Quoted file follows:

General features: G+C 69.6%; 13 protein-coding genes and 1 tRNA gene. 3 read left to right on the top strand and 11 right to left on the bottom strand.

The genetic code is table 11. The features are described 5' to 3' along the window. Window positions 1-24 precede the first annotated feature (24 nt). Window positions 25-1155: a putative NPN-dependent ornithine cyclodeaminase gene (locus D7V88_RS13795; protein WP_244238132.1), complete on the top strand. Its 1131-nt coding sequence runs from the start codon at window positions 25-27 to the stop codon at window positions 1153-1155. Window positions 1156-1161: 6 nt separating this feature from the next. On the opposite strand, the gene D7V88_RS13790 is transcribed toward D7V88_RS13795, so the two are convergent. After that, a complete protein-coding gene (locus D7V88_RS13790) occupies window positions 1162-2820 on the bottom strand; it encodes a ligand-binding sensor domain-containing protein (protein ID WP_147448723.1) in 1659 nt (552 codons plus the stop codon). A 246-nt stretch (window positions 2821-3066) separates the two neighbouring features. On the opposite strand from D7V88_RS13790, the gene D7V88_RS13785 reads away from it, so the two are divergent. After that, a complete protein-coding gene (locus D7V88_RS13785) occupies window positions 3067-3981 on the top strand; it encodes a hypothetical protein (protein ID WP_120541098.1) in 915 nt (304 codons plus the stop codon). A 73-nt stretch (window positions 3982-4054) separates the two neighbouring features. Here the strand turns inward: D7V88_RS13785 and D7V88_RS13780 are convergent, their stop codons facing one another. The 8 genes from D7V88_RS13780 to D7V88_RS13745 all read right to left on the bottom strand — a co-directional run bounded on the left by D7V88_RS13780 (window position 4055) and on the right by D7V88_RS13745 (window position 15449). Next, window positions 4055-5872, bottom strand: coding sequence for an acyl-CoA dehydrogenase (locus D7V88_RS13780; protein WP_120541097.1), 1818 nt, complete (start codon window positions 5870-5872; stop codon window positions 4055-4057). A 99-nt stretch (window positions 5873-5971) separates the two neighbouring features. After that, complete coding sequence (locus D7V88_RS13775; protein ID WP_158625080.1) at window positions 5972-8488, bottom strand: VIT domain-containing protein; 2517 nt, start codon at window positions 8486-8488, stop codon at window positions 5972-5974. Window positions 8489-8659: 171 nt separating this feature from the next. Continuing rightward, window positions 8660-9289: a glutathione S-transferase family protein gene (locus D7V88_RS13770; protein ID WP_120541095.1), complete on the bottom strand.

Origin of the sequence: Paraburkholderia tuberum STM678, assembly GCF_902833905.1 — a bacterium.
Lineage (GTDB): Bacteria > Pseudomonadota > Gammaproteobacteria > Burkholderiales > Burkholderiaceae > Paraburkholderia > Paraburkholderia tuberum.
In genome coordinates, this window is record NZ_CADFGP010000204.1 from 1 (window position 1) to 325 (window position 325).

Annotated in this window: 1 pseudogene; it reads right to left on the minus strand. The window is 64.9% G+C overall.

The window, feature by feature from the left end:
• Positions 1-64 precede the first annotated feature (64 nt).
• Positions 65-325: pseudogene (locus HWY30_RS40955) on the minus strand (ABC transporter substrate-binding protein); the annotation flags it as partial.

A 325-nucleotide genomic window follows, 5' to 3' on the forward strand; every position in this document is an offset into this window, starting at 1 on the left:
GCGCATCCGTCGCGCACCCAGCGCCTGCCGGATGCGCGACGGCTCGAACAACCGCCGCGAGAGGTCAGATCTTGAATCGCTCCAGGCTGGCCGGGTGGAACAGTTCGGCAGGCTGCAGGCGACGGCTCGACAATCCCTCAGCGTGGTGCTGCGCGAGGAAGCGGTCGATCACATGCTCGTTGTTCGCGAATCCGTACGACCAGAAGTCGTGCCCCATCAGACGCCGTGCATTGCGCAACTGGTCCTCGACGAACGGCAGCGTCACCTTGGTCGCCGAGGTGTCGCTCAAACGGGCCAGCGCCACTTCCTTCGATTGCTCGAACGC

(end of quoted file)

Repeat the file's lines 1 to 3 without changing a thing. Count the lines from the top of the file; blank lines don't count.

General features: G+C 69.6%; 13 protein-coding genes and 1 tRNA gene. 3 read left to right on the top strand and 11 right to left on the bottom strand.

The genetic code is table 11. The features are described 5' to 3' along the window. Window positions 1-24 precede the first annotated feature (24 nt). Window positions 25-1155: a putative NPN-dependent ornithine cyclodeaminase gene (locus D7V88_RS13795; protein WP_244238132.1), complete on the top strand. Its 1131-nt coding sequence runs from the start codon at window positions 25-27 to the stop codon at window positions 1153-1155. Window positions 1156-1161: 6 nt separating this feature from the next. On the opposite strand, the gene D7V88_RS13790 is transcribed toward D7V88_RS13795, so the two are convergent. After that, a complete protein-coding gene (locus D7V88_RS13790) occupies window positions 1162-2820 on the bottom strand; it encodes a ligand-binding sensor domain-containing protein (protein ID WP_147448723.1) in 1659 nt (552 codons plus the stop codon). A 246-nt stretch (window positions 2821-3066) separates the two neighbouring features. On the opposite strand from D7V88_RS13790, the gene D7V88_RS13785 reads away from it, so the two are divergent. After that, a complete protein-coding gene (locus D7V88_RS13785) occupies window positions 3067-3981 on the top strand; it encodes a hypothetical protein (protein ID WP_120541098.1) in 915 nt (304 codons plus the stop codon). A 73-nt stretch (window positions 3982-4054) separates the two neighbouring features. Here the strand turns inward: D7V88_RS13785 and D7V88_RS13780 are convergent, their stop codons facing one another. The 8 genes from D7V88_RS13780 to D7V88_RS13745 all read right to left on the bottom strand — a co-directional run bounded on the left by D7V88_RS13780 (window position 4055) and on the right by D7V88_RS13745 (window position 15449). Next, window positions 4055-5872, bottom strand: coding sequence for an acyl-CoA dehydrogenase (locus D7V88_RS13780; protein WP_120541097.1), 1818 nt, complete (start codon window positions 5870-5872; stop codon window positions 4055-4057). A 99-nt stretch (window positions 5873-5971) separates the two neighbouring features. After that, complete coding sequence (locus D7V88_RS13775; protein ID WP_158625080.1) at window positions 5972-8488, bottom strand: VIT domain-containing protein; 2517 nt, start codon at window positions 8486-8488, stop codon at window positions 5972-5974. Window positions 8489-8659: 171 nt separating this feature from the next. Continuing rightward, window positions 8660-9289: a glutathione S-transferase family protein gene (locus D7V88_RS13770; protein ID WP_120541095.1), complete on the bottom strand.

Origin of the sequence: Paraburkholderia tuberum STM678, assembly GCF_902833905.1 — a bacterium.